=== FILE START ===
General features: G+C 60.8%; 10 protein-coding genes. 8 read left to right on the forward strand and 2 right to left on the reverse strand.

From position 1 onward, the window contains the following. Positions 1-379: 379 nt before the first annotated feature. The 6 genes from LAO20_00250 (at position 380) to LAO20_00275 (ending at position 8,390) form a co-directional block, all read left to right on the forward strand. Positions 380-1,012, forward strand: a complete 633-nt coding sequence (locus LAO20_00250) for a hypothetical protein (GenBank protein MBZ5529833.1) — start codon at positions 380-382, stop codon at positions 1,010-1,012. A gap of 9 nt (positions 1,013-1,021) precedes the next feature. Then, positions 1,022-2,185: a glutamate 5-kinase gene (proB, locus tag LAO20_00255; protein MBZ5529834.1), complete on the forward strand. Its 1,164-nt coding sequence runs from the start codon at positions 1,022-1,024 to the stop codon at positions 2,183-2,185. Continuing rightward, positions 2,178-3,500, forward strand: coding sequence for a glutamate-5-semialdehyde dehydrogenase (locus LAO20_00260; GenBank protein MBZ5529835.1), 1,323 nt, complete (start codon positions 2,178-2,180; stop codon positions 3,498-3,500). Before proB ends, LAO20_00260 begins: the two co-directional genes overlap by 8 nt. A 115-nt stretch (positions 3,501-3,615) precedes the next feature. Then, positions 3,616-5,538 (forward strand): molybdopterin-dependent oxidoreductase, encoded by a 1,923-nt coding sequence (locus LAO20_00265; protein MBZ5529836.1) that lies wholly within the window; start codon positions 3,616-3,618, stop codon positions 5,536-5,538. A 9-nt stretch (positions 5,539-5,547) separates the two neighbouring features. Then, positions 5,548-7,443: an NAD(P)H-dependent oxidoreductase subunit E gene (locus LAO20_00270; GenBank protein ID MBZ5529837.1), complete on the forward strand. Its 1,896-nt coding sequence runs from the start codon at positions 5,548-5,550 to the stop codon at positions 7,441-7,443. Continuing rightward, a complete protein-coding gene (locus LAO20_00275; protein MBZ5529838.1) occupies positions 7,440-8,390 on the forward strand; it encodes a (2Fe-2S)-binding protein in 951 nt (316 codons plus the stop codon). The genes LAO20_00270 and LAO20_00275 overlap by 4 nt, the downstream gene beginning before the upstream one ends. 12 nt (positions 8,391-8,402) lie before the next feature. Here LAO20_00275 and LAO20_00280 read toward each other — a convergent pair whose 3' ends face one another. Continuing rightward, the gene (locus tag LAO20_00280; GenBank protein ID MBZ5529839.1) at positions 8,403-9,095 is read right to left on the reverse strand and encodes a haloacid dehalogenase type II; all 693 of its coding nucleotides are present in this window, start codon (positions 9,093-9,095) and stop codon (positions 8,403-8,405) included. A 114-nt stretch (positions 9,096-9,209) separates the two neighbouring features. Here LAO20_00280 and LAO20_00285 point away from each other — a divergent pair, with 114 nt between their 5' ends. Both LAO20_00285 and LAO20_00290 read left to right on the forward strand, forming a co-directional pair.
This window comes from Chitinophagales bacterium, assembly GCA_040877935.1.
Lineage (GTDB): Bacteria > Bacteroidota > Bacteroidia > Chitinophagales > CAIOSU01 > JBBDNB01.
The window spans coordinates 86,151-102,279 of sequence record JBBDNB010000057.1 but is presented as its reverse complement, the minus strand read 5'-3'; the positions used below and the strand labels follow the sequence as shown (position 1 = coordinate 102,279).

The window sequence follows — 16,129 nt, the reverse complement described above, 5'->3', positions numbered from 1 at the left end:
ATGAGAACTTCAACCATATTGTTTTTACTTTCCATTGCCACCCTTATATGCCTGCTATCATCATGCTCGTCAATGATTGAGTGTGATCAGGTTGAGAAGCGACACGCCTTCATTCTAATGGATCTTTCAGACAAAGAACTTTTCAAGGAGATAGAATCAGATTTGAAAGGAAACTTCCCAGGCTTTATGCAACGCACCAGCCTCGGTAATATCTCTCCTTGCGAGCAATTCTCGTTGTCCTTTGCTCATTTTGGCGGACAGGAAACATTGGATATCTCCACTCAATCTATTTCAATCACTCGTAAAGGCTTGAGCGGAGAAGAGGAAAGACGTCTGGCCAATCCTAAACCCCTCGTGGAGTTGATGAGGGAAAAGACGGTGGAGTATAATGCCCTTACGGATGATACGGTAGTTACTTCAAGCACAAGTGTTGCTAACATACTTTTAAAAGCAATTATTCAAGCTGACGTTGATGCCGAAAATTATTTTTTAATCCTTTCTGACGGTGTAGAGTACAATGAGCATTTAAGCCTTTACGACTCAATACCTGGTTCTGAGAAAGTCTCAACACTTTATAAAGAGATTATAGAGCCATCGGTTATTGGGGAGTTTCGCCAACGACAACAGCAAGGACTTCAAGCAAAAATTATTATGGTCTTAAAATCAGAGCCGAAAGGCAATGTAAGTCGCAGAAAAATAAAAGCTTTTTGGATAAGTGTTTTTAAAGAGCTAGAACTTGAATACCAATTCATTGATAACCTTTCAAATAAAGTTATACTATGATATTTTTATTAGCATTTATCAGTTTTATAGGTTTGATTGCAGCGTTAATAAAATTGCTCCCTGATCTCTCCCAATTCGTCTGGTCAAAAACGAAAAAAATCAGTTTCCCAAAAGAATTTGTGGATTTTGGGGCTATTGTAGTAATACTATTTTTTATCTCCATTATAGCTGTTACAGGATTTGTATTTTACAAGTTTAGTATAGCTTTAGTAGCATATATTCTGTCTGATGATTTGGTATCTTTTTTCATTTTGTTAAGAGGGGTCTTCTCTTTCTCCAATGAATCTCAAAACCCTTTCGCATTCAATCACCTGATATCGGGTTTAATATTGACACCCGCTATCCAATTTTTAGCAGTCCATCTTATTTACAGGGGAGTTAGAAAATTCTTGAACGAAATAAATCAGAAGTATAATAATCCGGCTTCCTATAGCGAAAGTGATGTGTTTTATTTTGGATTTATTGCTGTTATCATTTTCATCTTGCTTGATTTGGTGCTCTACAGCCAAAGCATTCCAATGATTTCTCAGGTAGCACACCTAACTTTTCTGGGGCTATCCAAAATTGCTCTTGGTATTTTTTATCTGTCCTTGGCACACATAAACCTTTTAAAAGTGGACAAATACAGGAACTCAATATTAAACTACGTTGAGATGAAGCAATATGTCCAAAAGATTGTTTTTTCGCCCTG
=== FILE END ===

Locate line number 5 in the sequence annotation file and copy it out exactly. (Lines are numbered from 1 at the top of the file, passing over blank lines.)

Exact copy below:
The window spans coordinates 86,151-102,279 of sequence record JBBDNB010000057.1 but is presented as its reverse complement, the minus strand read 5'-3'; the positions used below and the strand labels follow the sequence as shown (position 1 = coordinate 102,279).